#1, you have obviously never ridden a snowmobile. It's not like driving a car, it involves an incredible amount of core stability (Abs, chest, quads). Just because a machine is the forward momentum, does not mean that you are not exerting huge amounts of energy trying to harness that power.

 

#2 Every sport is based on advertising money, otherwise it would not be televised and no one would give a shit. I guess they should take down all the advertising banners at all the FIS events too...You can't fault the advertisers for wanting a piece of a pie that would exist whether they jumped on board or not...thats just dumb economics.

post #132 of 144

There are several people in this thread who clearly are just talking and obviously don't know the subject matter at hand very well.

 

Saying anything involving a motor isn't sports is just dumb.   They call it MOTORSPORTS for a reason.   It takes, skill, coordination, stamina, muscles, etc, etc, etc...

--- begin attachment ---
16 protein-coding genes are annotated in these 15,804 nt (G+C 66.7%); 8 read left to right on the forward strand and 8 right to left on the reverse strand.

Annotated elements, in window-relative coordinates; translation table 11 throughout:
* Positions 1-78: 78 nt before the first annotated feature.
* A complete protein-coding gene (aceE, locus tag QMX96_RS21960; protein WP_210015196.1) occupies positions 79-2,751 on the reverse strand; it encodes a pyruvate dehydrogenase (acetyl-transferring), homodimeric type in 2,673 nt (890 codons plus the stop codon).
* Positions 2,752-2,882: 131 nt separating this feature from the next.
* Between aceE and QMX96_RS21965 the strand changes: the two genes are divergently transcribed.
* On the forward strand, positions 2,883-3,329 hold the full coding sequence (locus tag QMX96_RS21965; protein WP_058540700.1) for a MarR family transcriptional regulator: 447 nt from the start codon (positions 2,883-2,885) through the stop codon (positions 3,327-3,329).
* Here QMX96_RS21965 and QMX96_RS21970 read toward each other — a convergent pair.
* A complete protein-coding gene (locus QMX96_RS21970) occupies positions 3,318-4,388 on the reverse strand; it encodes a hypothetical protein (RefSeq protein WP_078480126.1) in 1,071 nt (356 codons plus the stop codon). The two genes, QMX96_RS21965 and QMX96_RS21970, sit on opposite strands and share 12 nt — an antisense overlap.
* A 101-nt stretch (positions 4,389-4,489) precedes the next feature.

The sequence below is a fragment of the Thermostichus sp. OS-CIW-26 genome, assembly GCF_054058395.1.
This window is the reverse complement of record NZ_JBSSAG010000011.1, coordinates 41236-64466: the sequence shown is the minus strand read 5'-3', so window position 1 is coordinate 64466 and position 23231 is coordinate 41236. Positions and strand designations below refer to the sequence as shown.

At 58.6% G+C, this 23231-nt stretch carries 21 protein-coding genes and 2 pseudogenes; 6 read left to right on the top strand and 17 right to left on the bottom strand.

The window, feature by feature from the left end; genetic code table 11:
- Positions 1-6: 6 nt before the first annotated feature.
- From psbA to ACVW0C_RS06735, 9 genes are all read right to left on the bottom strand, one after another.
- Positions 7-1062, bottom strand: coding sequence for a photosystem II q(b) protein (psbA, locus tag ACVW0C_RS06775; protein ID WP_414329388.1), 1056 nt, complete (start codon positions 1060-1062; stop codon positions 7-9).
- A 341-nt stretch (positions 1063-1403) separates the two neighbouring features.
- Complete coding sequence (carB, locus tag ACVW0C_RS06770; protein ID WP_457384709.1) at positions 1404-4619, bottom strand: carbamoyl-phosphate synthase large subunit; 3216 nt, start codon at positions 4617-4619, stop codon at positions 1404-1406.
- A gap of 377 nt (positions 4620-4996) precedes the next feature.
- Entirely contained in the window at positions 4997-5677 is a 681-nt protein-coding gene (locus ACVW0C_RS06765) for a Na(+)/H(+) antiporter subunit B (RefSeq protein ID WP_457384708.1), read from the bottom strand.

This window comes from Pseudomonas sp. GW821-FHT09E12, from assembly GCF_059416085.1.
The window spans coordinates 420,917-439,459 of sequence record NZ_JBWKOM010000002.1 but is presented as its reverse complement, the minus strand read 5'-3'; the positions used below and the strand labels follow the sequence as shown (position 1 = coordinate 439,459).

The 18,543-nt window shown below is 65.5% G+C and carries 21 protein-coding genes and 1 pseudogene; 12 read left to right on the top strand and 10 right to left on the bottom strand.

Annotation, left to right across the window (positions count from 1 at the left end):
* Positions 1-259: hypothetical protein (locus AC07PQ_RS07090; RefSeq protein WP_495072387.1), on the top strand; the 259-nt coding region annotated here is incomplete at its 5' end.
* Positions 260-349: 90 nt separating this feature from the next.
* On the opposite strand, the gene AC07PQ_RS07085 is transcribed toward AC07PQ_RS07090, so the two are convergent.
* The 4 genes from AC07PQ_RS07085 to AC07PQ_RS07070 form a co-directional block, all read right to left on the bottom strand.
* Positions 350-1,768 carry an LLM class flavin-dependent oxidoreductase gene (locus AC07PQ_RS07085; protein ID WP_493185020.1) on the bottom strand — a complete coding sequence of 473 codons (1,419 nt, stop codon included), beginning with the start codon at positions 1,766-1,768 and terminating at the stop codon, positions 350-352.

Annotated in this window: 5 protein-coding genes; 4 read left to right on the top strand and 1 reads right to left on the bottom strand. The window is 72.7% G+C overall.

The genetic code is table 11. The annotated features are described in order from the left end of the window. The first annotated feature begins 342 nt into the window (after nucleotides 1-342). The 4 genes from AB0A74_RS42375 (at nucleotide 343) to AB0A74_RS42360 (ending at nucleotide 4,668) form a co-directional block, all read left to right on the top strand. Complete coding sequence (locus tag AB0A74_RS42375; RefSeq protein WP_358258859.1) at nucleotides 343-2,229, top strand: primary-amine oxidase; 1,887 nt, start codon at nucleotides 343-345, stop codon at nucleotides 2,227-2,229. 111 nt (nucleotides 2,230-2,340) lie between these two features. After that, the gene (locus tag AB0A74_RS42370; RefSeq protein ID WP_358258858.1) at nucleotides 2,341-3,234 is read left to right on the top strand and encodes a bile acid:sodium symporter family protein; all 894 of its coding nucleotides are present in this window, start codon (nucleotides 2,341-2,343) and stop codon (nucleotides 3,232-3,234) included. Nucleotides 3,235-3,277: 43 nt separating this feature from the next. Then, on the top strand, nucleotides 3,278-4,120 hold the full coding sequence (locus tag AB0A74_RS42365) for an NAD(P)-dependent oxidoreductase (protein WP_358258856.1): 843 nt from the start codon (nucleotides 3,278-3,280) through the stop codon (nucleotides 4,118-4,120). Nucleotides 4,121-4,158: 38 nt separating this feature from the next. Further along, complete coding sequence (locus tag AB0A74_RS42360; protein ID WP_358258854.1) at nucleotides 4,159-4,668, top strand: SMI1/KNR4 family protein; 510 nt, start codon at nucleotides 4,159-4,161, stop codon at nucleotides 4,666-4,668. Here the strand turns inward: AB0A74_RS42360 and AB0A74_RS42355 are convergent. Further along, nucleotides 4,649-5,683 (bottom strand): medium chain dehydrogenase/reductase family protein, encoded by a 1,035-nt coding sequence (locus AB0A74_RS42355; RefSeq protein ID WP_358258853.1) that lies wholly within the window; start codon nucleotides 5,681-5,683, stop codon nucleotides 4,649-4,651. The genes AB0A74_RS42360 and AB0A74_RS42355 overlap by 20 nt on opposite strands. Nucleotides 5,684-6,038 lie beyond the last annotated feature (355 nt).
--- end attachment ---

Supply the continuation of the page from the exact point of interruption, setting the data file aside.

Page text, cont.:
post #133 of 144

Here's one that's probably a lot more dangerous than flipping sleds.. 

 

post #134 of 144

http://www.grindtv.com/action-sports/moto/post/x-games-to-discontinue-two-popular-and-dangerous-events/  Looks like the Moto X Best Trick and Snowmobile Best Trick  X games events won't be going bigger or innovating any more.

post #135 of 144
Quote:
Originally Posted by MikeyLikesIt View Post

http://www.grindtv.com/action-sports/moto/post/x-games-to-discontinue-two-popular-and-dangerous-events/  Looks like the Moto X Best Trick and Snowmobile Best Trick  X games events won't be going bigger or innovating any more.

 

Doesn't really surprise me I guess.  Those two events seemed to have more injuries than most of the other combined.   ESPN has obviously had their fill of it for now. 

post #136 of 144

so what i get from this thread is noone here actually skis.  there was literally no discussion of the mindblowing riding that went down at x this year which is a damn shame.  so stoked for henrik and woodsy!

post #137 of 144
Thread Starter